Intonation (music)

Intonation (music)

Intonation, in music, is a musician's realization of pitch accuracy, or the pitch accuracy of a musical instrument.


With fretless string instruments such as violins, intonation depends on the musician pressing with their fingers at the exact spot on the instrument's fingerboard. Learning to have good intonation typically takes years of practice, and is one of the most difficult aspects of learning to play an unfretted stringed instrument.

Fretted instrument intonation

Several factors affect fretted instrument intonation, including depth of the string slots in the nut, bridge saddle position, and the position of the frets themselves.

On fretted string instruments, pushing a string against a fret—aside from raising the string's pitch because it shortens the string—also causes a slight secondary raise in pitch because pushing the string increases its tension. If the instrument doesn't compensate for this with a slight increase in the distance from the bridge saddle to the fret, the note sounds sharp.

Most electric fretted string instruments have individually adjustable bridge saddles, adjustable with a screw driver or Allen wrench. Acoustic fretted instruments typically have either a floating bridge, held in place by string tension, or a fixed bridge, such as a pin bridge on an acoustic guitar. A luthier or technician adjusts a floating bridge simply by carefully changing its position until the intonation is correct. Adjusting intonation on a fixed bridge involves carefully shaping the bridge saddle with a file to alter the string's contact point.

Another cause of poor intonation on a fretted instrument is that the maker didn't cut the string slots in the nut deep enough. If the string is higher than fret height at the nut, the string deflection-caused pitch increase is progressively greater closer to the nut.

Other instruments

Like unfretted string instruments, the trombone relies on the musician precisely positioning something, in this case the trombone's slide. The margin of error, however is much wider on the trombone as it has only seven basic slide positions on a slide length of over 80 centimeters.

Intonation sensitivity

Intonation sensitivity is, "determined by how the preference for a chord varies with the tuning, or mistuning, of the center note," and may be used to assess and evaluate a known or new chord and its perceptibility as the harmonic basis for a scale [Max V. Mathews and John R. Pierce (1989). "The Bohlen-Pierce Scale", p.165-66. "Current Directions in Computer Music Research", Max V. Mathews and John R. Pierce, eds. MIT Press.] For example, the chord formed by pitches in the ratios 3:5:7 has a very similar pattern of intonation sensitivity to the just major chord, formed by 4:5:6, more similar than does the minor chord. The major or minor triad may be used to form the diatonic scale and the 3:5:7 triad may be used to form the Bohlen-Pierce scale.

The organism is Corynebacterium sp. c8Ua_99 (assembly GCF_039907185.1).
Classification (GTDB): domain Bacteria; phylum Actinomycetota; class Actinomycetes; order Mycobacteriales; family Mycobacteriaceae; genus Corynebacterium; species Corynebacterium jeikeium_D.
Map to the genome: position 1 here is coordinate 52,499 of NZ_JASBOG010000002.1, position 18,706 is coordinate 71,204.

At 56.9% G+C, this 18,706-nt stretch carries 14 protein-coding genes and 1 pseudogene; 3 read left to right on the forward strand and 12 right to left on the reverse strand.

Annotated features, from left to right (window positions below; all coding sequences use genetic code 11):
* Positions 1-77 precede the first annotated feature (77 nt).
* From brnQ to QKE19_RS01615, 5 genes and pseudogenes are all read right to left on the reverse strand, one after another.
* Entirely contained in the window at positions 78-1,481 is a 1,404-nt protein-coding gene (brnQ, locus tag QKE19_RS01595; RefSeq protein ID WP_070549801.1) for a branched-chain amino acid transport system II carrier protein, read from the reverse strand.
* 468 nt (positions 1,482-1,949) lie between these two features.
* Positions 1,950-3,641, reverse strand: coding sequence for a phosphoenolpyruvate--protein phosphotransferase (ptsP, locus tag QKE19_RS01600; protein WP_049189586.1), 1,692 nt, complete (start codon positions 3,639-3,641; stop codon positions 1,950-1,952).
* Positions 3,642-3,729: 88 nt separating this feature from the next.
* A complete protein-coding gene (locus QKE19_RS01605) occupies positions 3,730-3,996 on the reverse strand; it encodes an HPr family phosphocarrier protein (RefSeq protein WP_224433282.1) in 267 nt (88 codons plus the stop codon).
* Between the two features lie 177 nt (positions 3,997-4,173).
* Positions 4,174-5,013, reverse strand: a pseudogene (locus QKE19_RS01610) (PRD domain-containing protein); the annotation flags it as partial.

emiotic concept

A concept which was taken over into musicology from the language area. In the Soviet musicology it is used for the purposes the Boris Asafiev’s concept of the intonation nature of music. This concept looks at intonation (интонация, "intonatsia") as a basis of musical expression, and relates it to the peculiarities of different national or personnel styles. The basis of the intonation doctrine was laid by Russian musicologist Boleslav Javorsky (1877-1942) and developed by Asafiev.


External links

* Konrad Schwingenstein: "Intonation of stringed instruments with straight frets" ,
* Malcolm H Brown: "The soviet russian concepts of "intonazia" and "musical imagery",
* Karen Pegley: "Censored Musical Messages",
* N Mahoney: "Intonation on the Classical Guitar" ,

ee also

*Musical tuning

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